Wednesday, December 17, 2008

Interesting Posts and Articles #106

  1. More discussion of the phrase "The Rebbe runs the world," "der rebbe firt der velt,"used by many in Lubavitch even after the Rebbe's death. See the discussion at Daas Torah and at Circus Tent.

  2. Lion of Zion discusses an article by the New York Times public editor, about how they choose to use and when to avoid the word terrorist. And this is not as was suggested by some bloggers, that news outlets use this term interchangeably with militant and gunman.

  3. Beyond BT and A Simple Jew have a guest post by Rabbi Ozer Bergman, about alarmists. A valuable read, and we will have to see how the comment sections shape up.

  4. Divrei Chaim addresses from what age kol isha begins.

  5. A security flaw in Internet Explorer, which allows hackers to get your passwords. Until you get and install the emergency security, I would avoid using Internet Explorer, at least for general browsing. But thousands of websites have been compromised already.

  6. Kankan Chadash on Freud and Jam Theories.

  7. Wolfish Musings posts (based on an article in HaMercaz) on how an Israeli yeshiva expelled 10 students for learning to drive, after consulting Rav Kanievsky about it.
    "A person who categorizes himself as a Ben Torah should not have a license, which takes him out of this category."
    He also posted a year ago about women driving being considered not frum.

    It is obviously a cultural difference in the significance of driving (they might use the car to go on trips and hang out), but despite the cultural difference, I am at a loss of what to say when I see:

    The Rosh Yeshiva asked about an additional boy who had also gotten his license only because his father was disabled, and getting around was difficult. R' Chaim Kanievsky responded that that student could be kept in the Yeshiva, but advised him to cancel his license anyway.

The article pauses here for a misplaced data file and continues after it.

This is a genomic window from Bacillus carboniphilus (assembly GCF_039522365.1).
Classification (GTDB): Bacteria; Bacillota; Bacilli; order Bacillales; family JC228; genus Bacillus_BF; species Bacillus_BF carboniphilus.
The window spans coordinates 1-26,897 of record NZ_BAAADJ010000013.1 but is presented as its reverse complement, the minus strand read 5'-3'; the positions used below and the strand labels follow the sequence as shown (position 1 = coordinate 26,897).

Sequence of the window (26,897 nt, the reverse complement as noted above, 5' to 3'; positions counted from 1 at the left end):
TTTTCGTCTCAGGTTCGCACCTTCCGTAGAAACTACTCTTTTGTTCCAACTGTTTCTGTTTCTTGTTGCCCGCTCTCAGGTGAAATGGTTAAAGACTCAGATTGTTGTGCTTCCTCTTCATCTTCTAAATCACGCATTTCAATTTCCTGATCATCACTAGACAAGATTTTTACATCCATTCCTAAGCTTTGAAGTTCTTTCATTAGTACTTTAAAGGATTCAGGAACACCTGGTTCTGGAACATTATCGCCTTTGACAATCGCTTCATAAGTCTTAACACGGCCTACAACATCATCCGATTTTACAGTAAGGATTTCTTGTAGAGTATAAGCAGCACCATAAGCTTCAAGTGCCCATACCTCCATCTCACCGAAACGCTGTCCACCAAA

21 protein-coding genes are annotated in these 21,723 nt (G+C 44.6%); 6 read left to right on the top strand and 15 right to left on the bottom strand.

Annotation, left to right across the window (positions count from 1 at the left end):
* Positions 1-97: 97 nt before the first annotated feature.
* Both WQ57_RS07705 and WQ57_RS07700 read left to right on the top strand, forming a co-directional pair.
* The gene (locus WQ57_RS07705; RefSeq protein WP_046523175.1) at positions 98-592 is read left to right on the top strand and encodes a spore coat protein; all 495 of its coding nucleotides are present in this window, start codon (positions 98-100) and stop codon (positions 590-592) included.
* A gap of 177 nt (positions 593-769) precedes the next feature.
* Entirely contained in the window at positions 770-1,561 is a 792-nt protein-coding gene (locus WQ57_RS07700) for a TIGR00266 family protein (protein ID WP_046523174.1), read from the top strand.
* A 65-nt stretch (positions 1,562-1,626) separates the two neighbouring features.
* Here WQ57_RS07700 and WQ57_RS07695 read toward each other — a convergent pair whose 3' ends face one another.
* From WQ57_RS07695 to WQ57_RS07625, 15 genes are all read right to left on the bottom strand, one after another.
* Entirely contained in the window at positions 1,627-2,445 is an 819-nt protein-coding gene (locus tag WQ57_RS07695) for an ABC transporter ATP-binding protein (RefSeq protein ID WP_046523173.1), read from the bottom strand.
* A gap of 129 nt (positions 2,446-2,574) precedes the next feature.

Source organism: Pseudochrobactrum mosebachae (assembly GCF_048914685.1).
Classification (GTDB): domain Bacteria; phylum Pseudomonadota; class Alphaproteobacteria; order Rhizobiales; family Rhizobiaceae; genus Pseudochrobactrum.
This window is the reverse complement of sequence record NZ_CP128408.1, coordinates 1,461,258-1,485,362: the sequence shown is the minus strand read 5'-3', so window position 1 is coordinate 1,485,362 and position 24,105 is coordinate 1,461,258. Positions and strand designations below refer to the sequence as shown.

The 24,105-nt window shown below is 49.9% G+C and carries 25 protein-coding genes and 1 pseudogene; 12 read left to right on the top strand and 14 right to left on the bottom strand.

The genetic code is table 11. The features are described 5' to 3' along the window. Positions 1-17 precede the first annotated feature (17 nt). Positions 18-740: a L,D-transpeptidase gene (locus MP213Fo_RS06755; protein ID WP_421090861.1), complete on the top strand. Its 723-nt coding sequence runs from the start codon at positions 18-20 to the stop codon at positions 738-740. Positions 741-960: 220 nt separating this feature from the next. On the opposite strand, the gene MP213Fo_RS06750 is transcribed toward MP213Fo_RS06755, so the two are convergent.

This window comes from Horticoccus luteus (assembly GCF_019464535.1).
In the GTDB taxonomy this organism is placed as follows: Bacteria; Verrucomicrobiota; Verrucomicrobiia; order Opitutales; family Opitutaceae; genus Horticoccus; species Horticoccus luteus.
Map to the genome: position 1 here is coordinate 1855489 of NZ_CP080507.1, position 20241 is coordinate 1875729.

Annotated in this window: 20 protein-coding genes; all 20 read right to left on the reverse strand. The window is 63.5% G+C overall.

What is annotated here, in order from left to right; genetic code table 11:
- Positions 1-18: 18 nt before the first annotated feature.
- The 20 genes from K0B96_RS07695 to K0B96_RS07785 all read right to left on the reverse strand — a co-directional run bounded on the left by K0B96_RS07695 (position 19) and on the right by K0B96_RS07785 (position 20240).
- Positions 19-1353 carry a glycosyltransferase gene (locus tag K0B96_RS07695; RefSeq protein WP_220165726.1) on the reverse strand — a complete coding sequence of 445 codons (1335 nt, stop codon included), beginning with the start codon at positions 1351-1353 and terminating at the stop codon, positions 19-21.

There is kibbud av vaEm, a Biblical command, plus chessed, on one hand, and the advice of a Gadol on the other, based on concerns of what makes one a ben Torah. I think Rabbi Tarfon would have kept his license in order to be able to convey his mother around. And if being a ben Torah means that one should disregard the real needs of a disabled father, then I am not so sure I would want to categorize myself as a ben Torah. What is the ultimate goal of Torah, after all? Perhaps we can apply Divrei haRav vs. Divrei haTalmid, Divrei mi Shome'in? Though I would apply it one way, one could apply it either way.

    Though perhaps Rav Kanievsky's concern is that the availability of the license to a teenager, even for this very good reason, will quite possibly lead him to error when he uses it in other contexts.

    A solution might also be to drive without a license, since it is only the having of a license which is being forbidden by the words of the statement. I wonder, also, if there is a way to keep information about licenses issued private. These students were expelled when the yeshiva was provided with the licensing information, upon request.

    This is all if these reports are accurate. There might be some missing context, such that any commentary. And while everyone is eager to promulgate the latest psak, this is really prone to misunderstanding and perhaps should not have been promulgated.


Anonymous said...

Hevei Zohir B'gachaltam, hevei misaveik b'afar ragleihem. It seems you do not realise exactly who R' Chaim is, he is almost undisputedly one of the greatest men in our generation, someone whom it can be said about "Kol HaLomed Torah Lishmo, Zocheh Lidvorim Harbe". I wholly agree with you that there are cultural differences, and am pretty certain that R' Chaim himself would not instruct as such for people from chutz lo'oretz, at least if he would be aware of the cultural differences. But as to what you have mentioned about kibud ov vo'em, obviously R' Chaim knows this, and it is also obvious as you yourself have suggested to a certain extent that his concern is the detrimental effect this will cause on his spiritual wellbeing which is obvious that one should not sacrifice for kibud ov vo'em, if one is not required monetary loss for kibud ov vo'em (mishel av velo mishel ben) kol sheken spiritual loss.
About women driving, I have not heard of one reputable posek that has actually paskened that it is ossur for women to drive. I very much agree with the post there, although I could understand why driving is possibly not tznius the alternatives are definitely less tznius - I live in Eretz Yisroel, and women that do not drive take taxis (if they can afford it) or walk, both of these being less tznius than driving, especially the Israeli taxi drivers love getting into discussion to their passengers, and walking in the street is much more visible than driving.
Kol Tuv.

Anonymous said...

I think that you are forgetting R' Chaim's instructions to disbelieve anything said in his name.

I think that the story is ridiculous, and that there is no way R' Chaim would say such a thing. To think otherwise is to accept Motzi Shem Ra about a talmid chochom. I'd advise you to write as they do in newspapers- "allegedly".

Please note that R' Chaim is different than most of the Israeli Charedi Rabbonim: He did not sign any statement against Slifkin. There is a reason for this - not simply b/c they 'forgot' to go ask him.

joshwaxman said...